Nickels have always been made of a copper-nickel alloy. The current composition is 75% copper, 25% nickel.
Actually, nickels are still made out of some nickel; they are 75% copper and 25% nickel. During WWII, nickels were made of 56% copper, 35% silver and 9% manganese; so no nickel at all. But most present-day nickels do contain nickel as do a number of other types of coins.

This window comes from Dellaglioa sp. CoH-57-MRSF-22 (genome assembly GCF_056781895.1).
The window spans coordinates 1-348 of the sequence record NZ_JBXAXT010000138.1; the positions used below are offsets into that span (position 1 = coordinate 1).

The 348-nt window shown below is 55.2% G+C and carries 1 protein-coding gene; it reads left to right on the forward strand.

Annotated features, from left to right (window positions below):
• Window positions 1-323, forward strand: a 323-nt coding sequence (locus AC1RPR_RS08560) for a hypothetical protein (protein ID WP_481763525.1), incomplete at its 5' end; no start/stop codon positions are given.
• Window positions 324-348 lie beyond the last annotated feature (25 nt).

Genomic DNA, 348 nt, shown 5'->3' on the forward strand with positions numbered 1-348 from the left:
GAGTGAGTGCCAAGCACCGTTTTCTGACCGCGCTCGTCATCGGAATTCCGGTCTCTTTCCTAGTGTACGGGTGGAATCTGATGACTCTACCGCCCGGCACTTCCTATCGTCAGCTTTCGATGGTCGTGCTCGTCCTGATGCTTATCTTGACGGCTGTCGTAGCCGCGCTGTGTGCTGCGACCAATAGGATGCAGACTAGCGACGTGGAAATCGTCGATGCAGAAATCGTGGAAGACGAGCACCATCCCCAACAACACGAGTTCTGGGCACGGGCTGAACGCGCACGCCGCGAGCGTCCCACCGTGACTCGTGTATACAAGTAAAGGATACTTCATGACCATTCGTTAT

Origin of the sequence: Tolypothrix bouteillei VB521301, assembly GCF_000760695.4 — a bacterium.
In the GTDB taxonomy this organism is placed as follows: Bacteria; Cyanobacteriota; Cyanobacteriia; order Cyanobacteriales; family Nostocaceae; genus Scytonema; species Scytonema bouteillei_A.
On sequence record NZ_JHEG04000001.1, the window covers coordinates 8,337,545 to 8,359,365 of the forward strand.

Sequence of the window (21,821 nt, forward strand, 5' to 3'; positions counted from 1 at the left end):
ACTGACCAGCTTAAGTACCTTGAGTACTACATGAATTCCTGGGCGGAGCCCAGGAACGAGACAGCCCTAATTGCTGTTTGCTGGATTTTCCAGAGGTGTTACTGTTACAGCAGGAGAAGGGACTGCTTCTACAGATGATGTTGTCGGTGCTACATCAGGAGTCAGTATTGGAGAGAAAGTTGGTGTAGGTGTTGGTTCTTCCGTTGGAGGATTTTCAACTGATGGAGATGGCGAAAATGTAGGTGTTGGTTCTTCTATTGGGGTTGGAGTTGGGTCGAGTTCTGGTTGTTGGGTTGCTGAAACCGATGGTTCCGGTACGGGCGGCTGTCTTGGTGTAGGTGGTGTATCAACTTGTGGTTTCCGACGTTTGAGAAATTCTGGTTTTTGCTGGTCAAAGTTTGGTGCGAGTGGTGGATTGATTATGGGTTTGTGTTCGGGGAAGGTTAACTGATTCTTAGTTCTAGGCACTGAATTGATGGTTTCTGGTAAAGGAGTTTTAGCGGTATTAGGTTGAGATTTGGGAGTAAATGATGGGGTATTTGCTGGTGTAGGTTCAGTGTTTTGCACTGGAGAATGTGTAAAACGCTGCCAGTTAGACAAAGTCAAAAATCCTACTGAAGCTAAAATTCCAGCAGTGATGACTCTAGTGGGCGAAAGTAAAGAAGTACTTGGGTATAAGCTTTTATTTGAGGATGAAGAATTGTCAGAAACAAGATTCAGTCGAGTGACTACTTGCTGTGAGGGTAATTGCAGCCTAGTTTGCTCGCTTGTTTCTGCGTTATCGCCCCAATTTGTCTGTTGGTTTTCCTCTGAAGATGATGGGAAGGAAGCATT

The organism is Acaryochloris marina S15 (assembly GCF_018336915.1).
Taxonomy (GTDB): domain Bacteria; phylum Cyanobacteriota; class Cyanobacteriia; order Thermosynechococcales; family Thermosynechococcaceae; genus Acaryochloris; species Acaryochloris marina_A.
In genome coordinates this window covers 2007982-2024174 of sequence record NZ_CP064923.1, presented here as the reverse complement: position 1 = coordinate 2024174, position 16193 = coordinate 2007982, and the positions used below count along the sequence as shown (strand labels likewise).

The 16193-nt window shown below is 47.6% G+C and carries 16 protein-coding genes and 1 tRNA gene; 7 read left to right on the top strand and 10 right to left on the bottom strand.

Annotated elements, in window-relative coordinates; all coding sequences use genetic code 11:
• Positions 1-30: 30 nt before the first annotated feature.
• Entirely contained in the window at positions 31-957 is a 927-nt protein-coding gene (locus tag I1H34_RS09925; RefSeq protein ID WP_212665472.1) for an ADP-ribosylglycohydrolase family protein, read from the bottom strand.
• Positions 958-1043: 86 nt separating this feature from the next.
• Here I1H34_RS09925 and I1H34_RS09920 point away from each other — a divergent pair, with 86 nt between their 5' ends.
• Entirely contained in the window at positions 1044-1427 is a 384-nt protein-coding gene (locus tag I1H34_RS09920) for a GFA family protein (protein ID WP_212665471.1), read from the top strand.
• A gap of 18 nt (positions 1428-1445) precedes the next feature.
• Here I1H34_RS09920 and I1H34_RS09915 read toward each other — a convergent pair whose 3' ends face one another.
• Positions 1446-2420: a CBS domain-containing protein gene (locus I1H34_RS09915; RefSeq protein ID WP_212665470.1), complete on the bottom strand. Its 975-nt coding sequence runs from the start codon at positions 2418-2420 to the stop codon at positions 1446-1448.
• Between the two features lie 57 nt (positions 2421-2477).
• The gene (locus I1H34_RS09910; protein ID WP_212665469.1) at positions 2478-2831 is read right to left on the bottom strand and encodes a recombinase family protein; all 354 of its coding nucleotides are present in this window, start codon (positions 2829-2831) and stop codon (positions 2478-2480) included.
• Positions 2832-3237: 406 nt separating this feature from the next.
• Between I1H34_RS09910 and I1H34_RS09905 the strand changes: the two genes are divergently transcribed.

Except for a brief period from mid-1942 to 1945, nickels have always been made (at least partially) from nickel. During World War II, the composition of the nickel was changed as a means of rationing useful metals, and nickels were made out of 56% copper, 35% silver and 9% manganese. These coins weren’t very popular, however, because they tarnished easily and soon looked pretty ugly. Today, the nickel is made from 25% Cupro-Nickel, a copper alloy with nickel, iron, manganese and other strengthening elements added.
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